Sarcoidosis is a systemic inflammatory disease of unclear etiology characterized by noncaseating granulomas in various organ systems [1]. Pulmonary, cutaneous, and lymphatic involvement are most common; however, estimates suggest neurological involvement in 5-15% of patients diagnosed with systemic Sarcoidosis [2]. Iwai, et al. found that an antemortem diagnosis of sarcoidosis was made in only 50% of autopsy-verified cases of neurosarcoidosis [3]. Neurosarcoidosis is often suspected when a patient with systemic sarcoidosis develops neurological symptoms; however, in some rare cases, patients have been diagnosed with isolated neurosarcoidosis [4]. In these circumstances, the non-specific neurological symptoms that patients may or may not present with and radiologic resemblance to other CNS (central nervous system) growths such as meningioma can lead to misdiagnosis. Previous reports have identified instances of neurosarcoidosis mimicking meningioma [5]. We present the following rare case of isolated dural-based neurosarcoidosis with extensive CNS parenchymal involvement radiographically mimicking atypical meningioma with brain invasion, in a patient without systemic manifestations of sarcoidosis.

Case Description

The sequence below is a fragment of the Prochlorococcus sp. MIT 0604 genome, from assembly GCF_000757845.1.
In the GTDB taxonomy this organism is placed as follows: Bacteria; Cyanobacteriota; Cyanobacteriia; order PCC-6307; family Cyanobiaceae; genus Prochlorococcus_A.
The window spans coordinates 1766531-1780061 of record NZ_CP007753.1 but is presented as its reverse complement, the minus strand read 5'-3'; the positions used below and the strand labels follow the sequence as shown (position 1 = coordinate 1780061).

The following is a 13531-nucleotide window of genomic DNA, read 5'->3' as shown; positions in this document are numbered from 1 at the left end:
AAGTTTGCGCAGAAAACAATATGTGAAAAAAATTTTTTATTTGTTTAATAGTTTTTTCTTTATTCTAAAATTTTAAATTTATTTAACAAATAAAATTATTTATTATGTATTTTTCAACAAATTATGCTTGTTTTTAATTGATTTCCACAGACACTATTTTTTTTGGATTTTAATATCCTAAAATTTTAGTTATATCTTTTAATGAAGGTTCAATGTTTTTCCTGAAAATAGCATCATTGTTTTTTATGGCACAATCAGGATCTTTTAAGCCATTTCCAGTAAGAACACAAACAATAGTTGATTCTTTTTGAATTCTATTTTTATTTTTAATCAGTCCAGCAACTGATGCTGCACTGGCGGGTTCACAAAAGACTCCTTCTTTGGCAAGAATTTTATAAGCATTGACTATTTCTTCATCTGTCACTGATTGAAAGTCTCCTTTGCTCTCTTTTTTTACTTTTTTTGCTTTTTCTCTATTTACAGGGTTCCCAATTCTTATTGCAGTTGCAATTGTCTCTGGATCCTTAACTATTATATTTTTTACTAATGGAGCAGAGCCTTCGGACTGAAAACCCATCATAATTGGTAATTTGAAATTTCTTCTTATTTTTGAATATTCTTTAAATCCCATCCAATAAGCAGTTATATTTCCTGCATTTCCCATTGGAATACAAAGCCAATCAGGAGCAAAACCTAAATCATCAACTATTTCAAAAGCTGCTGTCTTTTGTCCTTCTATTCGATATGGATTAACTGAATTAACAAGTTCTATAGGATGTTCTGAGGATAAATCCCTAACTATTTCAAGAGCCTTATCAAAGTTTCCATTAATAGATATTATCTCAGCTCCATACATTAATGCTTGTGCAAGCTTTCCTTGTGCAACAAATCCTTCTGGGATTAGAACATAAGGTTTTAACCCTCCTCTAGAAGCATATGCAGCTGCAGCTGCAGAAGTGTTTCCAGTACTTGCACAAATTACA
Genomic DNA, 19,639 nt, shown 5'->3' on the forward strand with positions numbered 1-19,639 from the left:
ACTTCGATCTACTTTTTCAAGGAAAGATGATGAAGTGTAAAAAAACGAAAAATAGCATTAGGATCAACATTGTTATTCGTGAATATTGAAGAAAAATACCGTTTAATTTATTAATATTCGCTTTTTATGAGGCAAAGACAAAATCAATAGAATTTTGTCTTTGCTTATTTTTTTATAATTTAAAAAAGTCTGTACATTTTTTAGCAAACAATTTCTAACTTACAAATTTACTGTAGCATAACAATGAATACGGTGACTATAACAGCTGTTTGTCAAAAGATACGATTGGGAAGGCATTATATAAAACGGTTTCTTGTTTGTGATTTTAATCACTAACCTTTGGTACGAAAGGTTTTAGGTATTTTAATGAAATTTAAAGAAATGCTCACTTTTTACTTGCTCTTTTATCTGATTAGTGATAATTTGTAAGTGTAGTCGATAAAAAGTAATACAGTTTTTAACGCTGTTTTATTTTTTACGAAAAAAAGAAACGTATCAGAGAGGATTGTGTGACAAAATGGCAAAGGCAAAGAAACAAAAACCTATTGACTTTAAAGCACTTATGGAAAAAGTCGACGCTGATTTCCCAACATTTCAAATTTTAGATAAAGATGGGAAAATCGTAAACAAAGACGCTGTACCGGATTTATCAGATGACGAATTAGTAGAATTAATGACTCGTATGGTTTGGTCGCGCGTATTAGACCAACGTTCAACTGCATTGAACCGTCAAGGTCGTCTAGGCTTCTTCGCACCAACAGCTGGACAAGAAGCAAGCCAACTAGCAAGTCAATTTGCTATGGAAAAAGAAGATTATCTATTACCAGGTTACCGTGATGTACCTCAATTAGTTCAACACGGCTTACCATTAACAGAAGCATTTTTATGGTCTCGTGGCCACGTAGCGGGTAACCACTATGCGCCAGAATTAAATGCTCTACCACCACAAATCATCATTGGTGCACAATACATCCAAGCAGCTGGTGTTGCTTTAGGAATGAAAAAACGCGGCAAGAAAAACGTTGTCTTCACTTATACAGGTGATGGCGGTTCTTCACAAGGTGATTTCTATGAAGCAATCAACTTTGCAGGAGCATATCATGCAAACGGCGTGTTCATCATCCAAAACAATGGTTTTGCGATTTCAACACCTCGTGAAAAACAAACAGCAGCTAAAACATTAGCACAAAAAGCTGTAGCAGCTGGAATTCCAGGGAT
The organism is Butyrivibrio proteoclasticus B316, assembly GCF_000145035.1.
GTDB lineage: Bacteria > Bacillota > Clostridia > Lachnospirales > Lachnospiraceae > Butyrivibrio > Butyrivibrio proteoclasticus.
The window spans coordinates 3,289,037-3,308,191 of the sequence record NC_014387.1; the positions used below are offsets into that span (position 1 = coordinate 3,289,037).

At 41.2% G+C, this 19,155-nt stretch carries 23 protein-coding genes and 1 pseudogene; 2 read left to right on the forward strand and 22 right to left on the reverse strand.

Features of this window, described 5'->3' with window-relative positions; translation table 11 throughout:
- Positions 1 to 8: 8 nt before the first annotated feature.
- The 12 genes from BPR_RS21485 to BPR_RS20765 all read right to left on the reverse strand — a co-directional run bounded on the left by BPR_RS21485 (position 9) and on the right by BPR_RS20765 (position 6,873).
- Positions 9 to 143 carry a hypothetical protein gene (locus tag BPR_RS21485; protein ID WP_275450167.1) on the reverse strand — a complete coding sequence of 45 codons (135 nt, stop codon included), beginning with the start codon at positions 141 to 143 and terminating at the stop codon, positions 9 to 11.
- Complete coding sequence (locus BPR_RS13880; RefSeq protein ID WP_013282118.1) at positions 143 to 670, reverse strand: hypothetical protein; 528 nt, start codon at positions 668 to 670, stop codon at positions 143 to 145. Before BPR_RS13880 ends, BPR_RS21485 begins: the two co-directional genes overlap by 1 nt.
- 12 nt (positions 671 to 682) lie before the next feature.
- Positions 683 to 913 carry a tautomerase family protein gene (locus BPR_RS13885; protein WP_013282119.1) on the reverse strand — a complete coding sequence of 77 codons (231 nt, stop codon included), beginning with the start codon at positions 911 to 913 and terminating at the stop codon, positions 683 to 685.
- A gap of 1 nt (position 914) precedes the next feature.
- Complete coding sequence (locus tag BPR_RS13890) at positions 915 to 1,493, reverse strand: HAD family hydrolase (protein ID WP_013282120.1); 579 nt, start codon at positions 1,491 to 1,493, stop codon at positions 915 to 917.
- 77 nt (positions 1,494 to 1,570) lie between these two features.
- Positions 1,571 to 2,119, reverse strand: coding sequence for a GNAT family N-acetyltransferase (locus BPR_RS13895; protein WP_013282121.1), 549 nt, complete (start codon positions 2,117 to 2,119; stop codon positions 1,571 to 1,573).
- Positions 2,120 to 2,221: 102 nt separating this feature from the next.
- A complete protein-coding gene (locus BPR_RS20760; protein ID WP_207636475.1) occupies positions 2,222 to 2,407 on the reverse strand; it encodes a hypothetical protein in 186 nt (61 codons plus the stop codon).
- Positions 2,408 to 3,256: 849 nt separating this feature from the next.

A 44-year-old man with no significant prior medical history and taking no medications presented to the emergency department in the early morning after two episodes of a new onset seizure. Around midnight, he had a diffuse, tonic-clonic seizure with foaming of the mouth lasting 2-3 minutes that spontaneously resolved. The patient felt tired after the episode and resumed sleep, but had another similar 2-3 minute seizure episode several hours later. Emergency medical services were subsequently called. The patient had some right shoulder pain but denied recollection of the seizures, incontinence, tongue injury, and headaches. Further, he denied, fevers, nausea, vomiting, recent illness, loss of appetite, unintentional weight changes, and family history of malignancy. He endorsed recent travel to India. Upon neurological exam, the patient had pain in the right upper and lower extremities due to trauma from the seizure, but cranial nerves were grossly intact and the patient had no focal deficits. Laboratory studies showed a mild leukocytosis. Otherwise, they were unremarkable with no hypercalcemia.